On Wednesday the 14th of May, we held a joint session with the Twenty-First Century Research group. Our topic was Neo-Victorianism, and we were fortunate enough to have two excellent scholars come and talk to us about their work.
The first was Professor Angela Thody, who discussed the patterns of similarity between Victorian modes of education and developments in the late twentieth- and early twenty-first centuries. Angela provided us with a quiz at which, humble reader, I must admit that I did very badly. She also regaled us with song, which was a first for the Nineteenth-Century Research group!
Our second speaker was Dr. Benjamin Poore from the University of York. Ben spoke to us about Neo-Victorianism on television, focusing on ‘Sherlock Holmes, Ripper Street, and the Neo-Victorian Detective in Print and on Screen’. Ben discussed the reasons for the popularity of Victorian detective figures today, analysed the complexities of these portrayals, and provided us with a brilliant definition of steampunk as ‘retro-futurism’.
This was the final session of the year, and so we are now looking for suggestions for meetings and events in 2014-2015. If you would like to suggest anything, or to volunteer, please email the organisers at firstname.lastname@example.org and/or email@example.com.
Dear Nineteenth-Century Group,
A reminder of our next meeting on Wed 13th March at 4.15-5.30pm, in MC0019, the MHT building on the Lincoln Uni Brayford Campus, ground floor. Tea/ coffee and biscuits will be served at the beginning, as has become customary.
Our subject is ‘Digital Resources for Nineteenth-Century Studies’. Members are invited to briefly introduce an on-line resource which has potential for use in research and/or teaching – we have the computer facilities to ‘show and tell’.
Some members have already chosen Dickens Journals on-line, the British Library Nineteenth-Century Newspaper Archive, Orlando: Women’s Writing in the British Isles (C19 section), and the William Blake Archive. If you’d like to introduce another one, please drop me a line to let me know. Otherwise, come along and share ideas on the resources that are introduced.
Dear C19 Research Group,
A reminder of our first meeting of the term next week, on Wed 13th February at 4.15-5.15pm. We will be discussing the category ‘Neo-Victorian’.
Our focus will be on the essay by Mark Llewellyn, ‘What is Neo-Victorian Studies?’, which is the final essay in the first edition of the journal ‘Neo-Victorian Studies’, whose focuse is stated to be ‘contemporary re-imaginings of the nineteenth century’. We will consider the validity of the category ‘neo-Victorian’ – what is ‘neo’ about it? – and what issues it raises about presentistic interpretations of the past, in both creative and critical forms; and whether there is something distinctive about the way the Victorian (as opposed e.g. to the Romantic) period is culturally embedded.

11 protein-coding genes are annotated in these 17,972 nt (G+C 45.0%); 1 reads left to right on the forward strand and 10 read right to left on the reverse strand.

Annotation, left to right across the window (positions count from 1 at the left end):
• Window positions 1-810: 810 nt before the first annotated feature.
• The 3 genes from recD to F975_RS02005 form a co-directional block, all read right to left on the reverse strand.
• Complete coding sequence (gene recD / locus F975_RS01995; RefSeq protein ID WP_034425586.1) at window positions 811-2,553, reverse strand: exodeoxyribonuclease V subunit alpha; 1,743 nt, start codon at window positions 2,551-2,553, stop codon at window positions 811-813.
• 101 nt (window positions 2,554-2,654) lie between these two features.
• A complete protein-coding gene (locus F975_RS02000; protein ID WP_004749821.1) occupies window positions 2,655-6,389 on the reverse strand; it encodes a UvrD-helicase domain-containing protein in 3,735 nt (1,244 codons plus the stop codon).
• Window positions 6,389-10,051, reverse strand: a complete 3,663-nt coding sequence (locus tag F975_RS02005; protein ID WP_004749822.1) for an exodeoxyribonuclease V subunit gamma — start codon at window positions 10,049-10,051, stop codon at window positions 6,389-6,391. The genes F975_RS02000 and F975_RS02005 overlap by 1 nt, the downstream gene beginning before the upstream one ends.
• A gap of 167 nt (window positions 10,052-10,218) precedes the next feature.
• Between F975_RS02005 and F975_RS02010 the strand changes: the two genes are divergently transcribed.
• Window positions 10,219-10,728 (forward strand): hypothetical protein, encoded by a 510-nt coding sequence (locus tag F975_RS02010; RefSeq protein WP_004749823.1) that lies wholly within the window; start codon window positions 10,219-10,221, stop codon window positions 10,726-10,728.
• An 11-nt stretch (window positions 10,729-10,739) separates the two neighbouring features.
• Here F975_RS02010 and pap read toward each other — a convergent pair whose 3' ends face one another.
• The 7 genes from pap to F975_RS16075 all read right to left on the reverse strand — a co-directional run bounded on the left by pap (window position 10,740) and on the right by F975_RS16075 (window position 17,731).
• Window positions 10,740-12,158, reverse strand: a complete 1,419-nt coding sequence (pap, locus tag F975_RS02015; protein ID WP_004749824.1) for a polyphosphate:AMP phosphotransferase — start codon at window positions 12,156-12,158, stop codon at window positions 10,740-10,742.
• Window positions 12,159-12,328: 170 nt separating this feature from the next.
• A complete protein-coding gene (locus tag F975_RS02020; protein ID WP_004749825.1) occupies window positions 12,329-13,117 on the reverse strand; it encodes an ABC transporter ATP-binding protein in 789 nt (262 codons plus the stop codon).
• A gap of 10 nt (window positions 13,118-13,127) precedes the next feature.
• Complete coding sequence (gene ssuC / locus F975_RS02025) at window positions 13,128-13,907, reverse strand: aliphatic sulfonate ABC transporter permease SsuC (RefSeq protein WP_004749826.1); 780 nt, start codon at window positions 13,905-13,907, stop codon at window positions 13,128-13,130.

The article can be found on-line by going to
Choose ‘Past Issues’ in the left hand column
1:1 Autumn 2008
What Is Neo-Victorian Studies?
Best wishes and see some of you next week. Tea and biscuits will be served from 4pm.
The Nineteenth-Century Research Group meets next Wednesday, 28th November, on the Brayford Campus of Lincoln University, to hear Dr Kate Hill of Lincoln University speak about her work on women as museum users/collectors, entitled ‘Feminist Museology in the Nineteenth Century’. The meeting is at 4.15-5.30, in MC0020 (ground floor of MHT building)> Tea/coffee and biscuits will be provided to enhance our discussion.
We will also share ideas for next term’s programme.
In a change to the advertised programme, our next meeting will be on Wednesday 17 October, 4.15-5.30pm, room tbc. The themes for the meeting will be the Pre-Raphaelites, to coincide with the Tate Britain exhibition – Jim Cheshire will introduce a discussion of PRB art, and Rebecca Styler will pre-circulate two PRB poems for discussion. Contact Rebecca for copies of the poems – firstname.lastname@example.org